Designer Drugs: Torontonians can’t get enough of legal weed
The retail cannabis rollout has been as sluggish as a wasted teenager, plagued by delays, regulatory snafus, crazy-long lineups and product shortages. Could any other consumer good get away with such bungled deployment and still have customers lining up around the block? Unlikely. Maybe it’s the novelty. Maybe we’re just a city of potheads. But there is something about these shops—the polished service, the sleek decor, the candy store options, the slick product packaging—that Torontonians can’t resist.
Rapture!: The Toronto Raptors continue their push toward NBA supremacy
For a few days in late May and early June, nothing else mattered. Raptors fever swept Toronto, home of the world’s most adoring (and patient) fans.
Bye-Bye Fun Guy: We laughed, we cried, we partied like never before
Short and oh so sweet pretty much sums up Kawhi Leonard’s single season with the Raptors. He gave this championship-starved city what we’ve been chasing for more than two decades and we came out by the millions to thank him—then, poof, he was gone. But unlike superstar Raptor departures of yore—Tracy, Vince, Chris—fans didn’t boo this time. Instead, they came together in the most quintessentially Canadian way: with an outpouring of gratitude to the Klaw for helping Toronto make history.
Vapour Trail: The Apple Store for e-cigs arrives on Queen West
Vape shops have been erupting in storefronts across the city for a decade or so, but a notable new one just joined the party. At the end of July, Juul, the world’s largest producer of e-cigarettes, opened its first North American brick-and-mortar store on Queen West. Juul is headquartered in unfriendly terrain (San Francisco, its home base, recently banned the sale of e-cigs in response to the rise of teen vaping). It also happens to sell the vape pens of choice among high-schoolers: sleek, sporty and free of the ashtray mouth associated with real cigs—all irresistible teen bait. When a brand becomes a verb (yes, Juuling is a thing), it won’t be going away any time soon.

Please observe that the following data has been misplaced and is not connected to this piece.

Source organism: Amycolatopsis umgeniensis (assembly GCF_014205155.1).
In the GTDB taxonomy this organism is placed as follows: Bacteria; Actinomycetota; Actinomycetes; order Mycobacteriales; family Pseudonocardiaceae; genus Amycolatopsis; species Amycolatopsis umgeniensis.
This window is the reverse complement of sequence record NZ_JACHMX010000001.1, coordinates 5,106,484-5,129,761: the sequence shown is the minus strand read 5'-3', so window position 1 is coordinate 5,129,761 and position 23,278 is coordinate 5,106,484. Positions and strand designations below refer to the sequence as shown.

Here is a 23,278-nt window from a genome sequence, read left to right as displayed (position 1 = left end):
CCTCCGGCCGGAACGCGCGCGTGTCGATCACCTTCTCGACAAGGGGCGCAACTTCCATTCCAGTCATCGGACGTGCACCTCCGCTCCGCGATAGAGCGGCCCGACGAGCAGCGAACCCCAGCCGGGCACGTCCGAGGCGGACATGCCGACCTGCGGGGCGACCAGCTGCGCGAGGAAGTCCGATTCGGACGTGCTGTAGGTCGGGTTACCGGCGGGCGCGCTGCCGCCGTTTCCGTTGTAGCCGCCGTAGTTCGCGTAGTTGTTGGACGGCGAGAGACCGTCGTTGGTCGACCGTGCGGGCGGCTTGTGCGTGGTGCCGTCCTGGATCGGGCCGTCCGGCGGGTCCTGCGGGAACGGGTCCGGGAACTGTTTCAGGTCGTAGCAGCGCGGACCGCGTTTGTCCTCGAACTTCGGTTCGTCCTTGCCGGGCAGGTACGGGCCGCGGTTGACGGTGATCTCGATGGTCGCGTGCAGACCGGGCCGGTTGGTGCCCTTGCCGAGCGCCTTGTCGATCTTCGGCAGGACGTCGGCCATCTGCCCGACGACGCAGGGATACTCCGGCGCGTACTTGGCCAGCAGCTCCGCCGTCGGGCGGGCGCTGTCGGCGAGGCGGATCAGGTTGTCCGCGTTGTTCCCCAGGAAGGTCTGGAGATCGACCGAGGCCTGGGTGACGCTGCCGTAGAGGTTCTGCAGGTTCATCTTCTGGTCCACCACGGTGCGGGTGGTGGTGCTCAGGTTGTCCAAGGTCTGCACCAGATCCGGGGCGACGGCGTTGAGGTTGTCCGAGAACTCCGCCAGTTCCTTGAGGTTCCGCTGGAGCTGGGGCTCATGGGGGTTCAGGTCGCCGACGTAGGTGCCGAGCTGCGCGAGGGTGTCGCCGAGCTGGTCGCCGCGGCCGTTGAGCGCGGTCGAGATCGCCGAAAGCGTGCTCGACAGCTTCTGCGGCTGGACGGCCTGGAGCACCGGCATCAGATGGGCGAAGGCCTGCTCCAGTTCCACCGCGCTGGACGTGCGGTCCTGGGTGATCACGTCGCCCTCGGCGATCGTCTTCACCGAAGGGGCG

Aced It: The 19-year-old Mississauga prodigy who blew us all away
Toronto went berserk. Amid all the ear-splitting support for Serena Williams at Arthur Ashe Stadium, Bianca Andreescu did it. She bested the best and, by winning the U.S. Open, became the first Canadian singles player in history to win a grand slam. Anyone who hadn’t already fallen for her—not to mention her adoring parents and her ball-of-fluff toy poodle, Coco—was now smitten. It didn’t hurt that she won her championship (like other recent championship winners we know and love) on American soil. Toronto’s allowed to be a little smug. Andreescu, on the other hand, is a model of humility.
Greta Fever: Thousands of pint-sized protestors descended on the downtown core to collectively say, “How dare you?”
This was not your typical protest. The numbers were much higher and the ages were much lower. Some 700,000 Canadians skipped school or work and came out wielding their colourful, creative signs. In Toronto alone, estimates ran as high as 50,000 strikers marching and chanting to protest political procrastination on the climate change file. Greta Thunberg—the Swedish teen who’s suddenly the subject of discussion around every dinner table—is, of course, the orchestrator of the worldwide “Fridays For Future” strikes. The sense of urgency she has sparked is palpable here and everywhere.
Red Rider: Trudeau sweeps Toronto (again)
By the time the votes were tallied, every single Toronto riding (all 25) swung Liberal—just like in 2015. Maybe it was the goodies that Justin Trudeau dropped on us, including $1.3 billion for transit projects, or the fact that we consider ourselves a progressive, cosmopolitan city. But the most compelling explanation probably has less to do with an enduring affection for Trudeau or his largesse, and more to do with our collective aversion to Andrew Scheer. Either way, Papineau might be Trudeau’s riding, but he’s clearly Toronto’s prime minister.